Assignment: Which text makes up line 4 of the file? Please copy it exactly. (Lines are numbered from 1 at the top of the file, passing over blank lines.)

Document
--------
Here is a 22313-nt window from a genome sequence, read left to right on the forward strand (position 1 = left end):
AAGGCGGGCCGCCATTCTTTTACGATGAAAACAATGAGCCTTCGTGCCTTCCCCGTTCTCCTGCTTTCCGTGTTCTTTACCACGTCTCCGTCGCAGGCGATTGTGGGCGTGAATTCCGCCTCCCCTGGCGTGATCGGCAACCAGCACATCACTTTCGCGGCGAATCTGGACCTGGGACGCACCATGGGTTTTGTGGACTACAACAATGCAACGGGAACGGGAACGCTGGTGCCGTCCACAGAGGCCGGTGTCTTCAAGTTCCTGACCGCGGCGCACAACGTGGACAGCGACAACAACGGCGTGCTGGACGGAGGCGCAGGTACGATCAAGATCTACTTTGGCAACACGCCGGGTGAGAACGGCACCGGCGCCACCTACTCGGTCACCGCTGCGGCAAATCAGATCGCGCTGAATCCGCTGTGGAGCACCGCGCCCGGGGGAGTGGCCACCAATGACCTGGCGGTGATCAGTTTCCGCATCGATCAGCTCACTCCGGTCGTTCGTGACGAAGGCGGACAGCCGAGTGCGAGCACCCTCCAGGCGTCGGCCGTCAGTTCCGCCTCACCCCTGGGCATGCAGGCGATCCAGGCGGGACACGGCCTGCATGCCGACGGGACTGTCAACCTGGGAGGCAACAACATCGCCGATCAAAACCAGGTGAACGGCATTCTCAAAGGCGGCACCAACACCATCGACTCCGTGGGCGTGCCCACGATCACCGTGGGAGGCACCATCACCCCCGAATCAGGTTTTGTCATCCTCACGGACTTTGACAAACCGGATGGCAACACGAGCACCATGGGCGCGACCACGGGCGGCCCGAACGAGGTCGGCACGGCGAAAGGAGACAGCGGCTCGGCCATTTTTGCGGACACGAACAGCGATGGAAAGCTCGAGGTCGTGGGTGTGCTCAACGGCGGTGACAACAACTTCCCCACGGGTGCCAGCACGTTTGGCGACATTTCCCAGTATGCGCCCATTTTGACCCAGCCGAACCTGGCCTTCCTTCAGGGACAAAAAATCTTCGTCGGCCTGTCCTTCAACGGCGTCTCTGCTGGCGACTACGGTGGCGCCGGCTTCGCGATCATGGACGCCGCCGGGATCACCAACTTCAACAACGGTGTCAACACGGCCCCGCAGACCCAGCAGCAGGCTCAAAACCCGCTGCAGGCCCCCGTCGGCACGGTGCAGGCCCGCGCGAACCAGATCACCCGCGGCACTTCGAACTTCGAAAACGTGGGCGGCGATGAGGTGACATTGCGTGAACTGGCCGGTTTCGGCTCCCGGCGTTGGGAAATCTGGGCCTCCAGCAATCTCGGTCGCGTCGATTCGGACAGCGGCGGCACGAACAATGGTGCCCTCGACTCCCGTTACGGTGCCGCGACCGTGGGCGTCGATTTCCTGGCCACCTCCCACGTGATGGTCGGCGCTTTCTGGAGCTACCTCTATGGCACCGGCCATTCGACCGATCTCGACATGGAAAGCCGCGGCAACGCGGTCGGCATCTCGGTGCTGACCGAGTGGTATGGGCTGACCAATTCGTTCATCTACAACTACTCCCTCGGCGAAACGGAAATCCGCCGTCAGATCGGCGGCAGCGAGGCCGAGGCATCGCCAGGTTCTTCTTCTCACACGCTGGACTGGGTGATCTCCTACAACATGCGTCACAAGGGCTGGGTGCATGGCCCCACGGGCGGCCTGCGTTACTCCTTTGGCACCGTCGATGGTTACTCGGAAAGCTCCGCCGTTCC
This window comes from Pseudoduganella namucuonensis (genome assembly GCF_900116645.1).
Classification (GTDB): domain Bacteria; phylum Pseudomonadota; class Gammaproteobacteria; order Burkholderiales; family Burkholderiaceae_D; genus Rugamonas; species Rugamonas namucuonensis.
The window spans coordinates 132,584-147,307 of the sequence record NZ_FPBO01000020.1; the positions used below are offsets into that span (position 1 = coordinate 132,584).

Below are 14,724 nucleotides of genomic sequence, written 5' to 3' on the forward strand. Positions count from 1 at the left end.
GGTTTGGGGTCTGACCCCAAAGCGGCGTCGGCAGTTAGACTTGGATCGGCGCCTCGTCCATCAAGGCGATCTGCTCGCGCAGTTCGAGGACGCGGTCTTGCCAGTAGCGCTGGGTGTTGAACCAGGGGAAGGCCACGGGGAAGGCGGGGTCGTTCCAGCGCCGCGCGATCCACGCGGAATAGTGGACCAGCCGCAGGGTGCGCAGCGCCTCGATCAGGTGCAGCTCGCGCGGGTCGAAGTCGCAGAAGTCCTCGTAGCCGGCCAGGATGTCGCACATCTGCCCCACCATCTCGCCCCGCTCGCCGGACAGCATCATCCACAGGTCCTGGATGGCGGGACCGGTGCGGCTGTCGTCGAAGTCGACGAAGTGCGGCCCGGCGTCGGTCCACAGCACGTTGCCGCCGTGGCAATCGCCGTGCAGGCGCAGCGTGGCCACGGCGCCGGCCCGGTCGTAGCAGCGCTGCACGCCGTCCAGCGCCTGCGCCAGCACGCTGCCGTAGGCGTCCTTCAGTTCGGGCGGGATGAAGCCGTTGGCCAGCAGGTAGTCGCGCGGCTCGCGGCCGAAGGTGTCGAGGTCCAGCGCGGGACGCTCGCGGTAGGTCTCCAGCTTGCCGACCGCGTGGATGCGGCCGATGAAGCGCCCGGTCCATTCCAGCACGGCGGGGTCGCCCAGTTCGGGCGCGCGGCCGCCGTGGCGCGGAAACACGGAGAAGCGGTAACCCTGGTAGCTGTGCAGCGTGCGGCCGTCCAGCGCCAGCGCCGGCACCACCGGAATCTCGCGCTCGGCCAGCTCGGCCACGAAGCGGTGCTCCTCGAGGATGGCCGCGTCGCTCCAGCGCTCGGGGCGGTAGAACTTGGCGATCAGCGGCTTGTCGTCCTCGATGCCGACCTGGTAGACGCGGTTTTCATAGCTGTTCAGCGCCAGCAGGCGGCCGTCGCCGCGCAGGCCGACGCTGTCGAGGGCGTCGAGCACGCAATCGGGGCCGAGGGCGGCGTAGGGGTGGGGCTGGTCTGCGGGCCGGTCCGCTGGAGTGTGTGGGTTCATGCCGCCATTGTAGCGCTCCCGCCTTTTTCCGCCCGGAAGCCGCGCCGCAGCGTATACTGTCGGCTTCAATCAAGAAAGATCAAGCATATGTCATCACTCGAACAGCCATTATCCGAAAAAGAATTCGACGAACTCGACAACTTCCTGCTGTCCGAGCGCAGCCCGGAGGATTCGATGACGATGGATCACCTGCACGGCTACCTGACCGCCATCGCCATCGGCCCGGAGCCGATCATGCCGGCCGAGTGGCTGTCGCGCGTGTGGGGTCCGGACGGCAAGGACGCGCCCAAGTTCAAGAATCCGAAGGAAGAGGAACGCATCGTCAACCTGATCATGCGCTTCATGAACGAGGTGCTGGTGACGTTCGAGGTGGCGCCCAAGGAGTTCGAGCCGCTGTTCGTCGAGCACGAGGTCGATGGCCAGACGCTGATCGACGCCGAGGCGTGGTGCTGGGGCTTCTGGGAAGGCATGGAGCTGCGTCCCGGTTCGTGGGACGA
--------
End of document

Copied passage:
Classification (GTDB): domain Bacteria; phylum Pseudomonadota; class Gammaproteobacteria; order Burkholderiales; family Burkholderiaceae_D; genus Rugamonas; species Rugamonas namucuonensis.